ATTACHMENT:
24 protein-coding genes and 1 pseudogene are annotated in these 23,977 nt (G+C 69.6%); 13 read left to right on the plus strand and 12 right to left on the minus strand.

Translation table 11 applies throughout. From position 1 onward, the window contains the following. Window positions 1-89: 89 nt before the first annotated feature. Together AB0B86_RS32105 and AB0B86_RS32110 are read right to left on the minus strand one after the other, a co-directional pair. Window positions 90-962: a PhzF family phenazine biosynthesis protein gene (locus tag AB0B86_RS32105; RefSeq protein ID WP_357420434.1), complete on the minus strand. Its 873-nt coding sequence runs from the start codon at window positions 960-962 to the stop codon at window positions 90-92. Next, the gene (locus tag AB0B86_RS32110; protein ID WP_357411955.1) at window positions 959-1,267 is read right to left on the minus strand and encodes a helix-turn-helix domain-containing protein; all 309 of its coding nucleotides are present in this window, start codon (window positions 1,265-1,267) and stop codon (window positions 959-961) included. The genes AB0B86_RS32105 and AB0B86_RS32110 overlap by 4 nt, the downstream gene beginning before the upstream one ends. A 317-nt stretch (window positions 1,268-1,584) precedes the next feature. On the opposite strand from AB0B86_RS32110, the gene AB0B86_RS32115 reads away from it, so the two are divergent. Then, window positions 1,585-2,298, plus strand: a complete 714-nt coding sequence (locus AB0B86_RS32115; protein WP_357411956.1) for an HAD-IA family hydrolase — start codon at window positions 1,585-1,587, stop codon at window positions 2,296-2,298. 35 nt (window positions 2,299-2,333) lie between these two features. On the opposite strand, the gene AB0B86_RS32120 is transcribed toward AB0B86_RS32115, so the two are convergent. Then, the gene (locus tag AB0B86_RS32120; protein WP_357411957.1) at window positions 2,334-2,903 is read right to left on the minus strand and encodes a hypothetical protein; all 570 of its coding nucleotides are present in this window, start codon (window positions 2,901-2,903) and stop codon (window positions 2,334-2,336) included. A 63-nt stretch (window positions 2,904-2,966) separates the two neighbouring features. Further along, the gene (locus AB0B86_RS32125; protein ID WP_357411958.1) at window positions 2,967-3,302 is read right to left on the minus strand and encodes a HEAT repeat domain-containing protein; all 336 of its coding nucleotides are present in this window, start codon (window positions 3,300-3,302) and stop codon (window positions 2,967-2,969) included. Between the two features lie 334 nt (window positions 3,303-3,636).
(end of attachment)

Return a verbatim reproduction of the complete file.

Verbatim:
24 protein-coding genes and 1 pseudogene are annotated in these 23,977 nt (G+C 69.6%); 13 read left to right on the plus strand and 12 right to left on the minus strand.

Translation table 11 applies throughout. From position 1 onward, the window contains the following. Window positions 1-89: 89 nt before the first annotated feature. Together AB0B86_RS32105 and AB0B86_RS32110 are read right to left on the minus strand one after the other, a co-directional pair. Window positions 90-962: a PhzF family phenazine biosynthesis protein gene (locus tag AB0B86_RS32105; RefSeq protein ID WP_357420434.1), complete on the minus strand. Its 873-nt coding sequence runs from the start codon at window positions 960-962 to the stop codon at window positions 90-92. Next, the gene (locus tag AB0B86_RS32110; protein ID WP_357411955.1) at window positions 959-1,267 is read right to left on the minus strand and encodes a helix-turn-helix domain-containing protein; all 309 of its coding nucleotides are present in this window, start codon (window positions 1,265-1,267) and stop codon (window positions 959-961) included. The genes AB0B86_RS32105 and AB0B86_RS32110 overlap by 4 nt, the downstream gene beginning before the upstream one ends. A 317-nt stretch (window positions 1,268-1,584) precedes the next feature. On the opposite strand from AB0B86_RS32110, the gene AB0B86_RS32115 reads away from it, so the two are divergent. Then, window positions 1,585-2,298, plus strand: a complete 714-nt coding sequence (locus AB0B86_RS32115; protein WP_357411956.1) for an HAD-IA family hydrolase — start codon at window positions 1,585-1,587, stop codon at window positions 2,296-2,298. 35 nt (window positions 2,299-2,333) lie between these two features. On the opposite strand, the gene AB0B86_RS32120 is transcribed toward AB0B86_RS32115, so the two are convergent. Then, the gene (locus tag AB0B86_RS32120; protein WP_357411957.1) at window positions 2,334-2,903 is read right to left on the minus strand and encodes a hypothetical protein; all 570 of its coding nucleotides are present in this window, start codon (window positions 2,901-2,903) and stop codon (window positions 2,334-2,336) included. A 63-nt stretch (window positions 2,904-2,966) separates the two neighbouring features. Further along, the gene (locus AB0B86_RS32125; protein ID WP_357411958.1) at window positions 2,967-3,302 is read right to left on the minus strand and encodes a HEAT repeat domain-containing protein; all 336 of its coding nucleotides are present in this window, start codon (window positions 3,300-3,302) and stop codon (window positions 2,967-2,969) included. Between the two features lie 334 nt (window positions 3,303-3,636).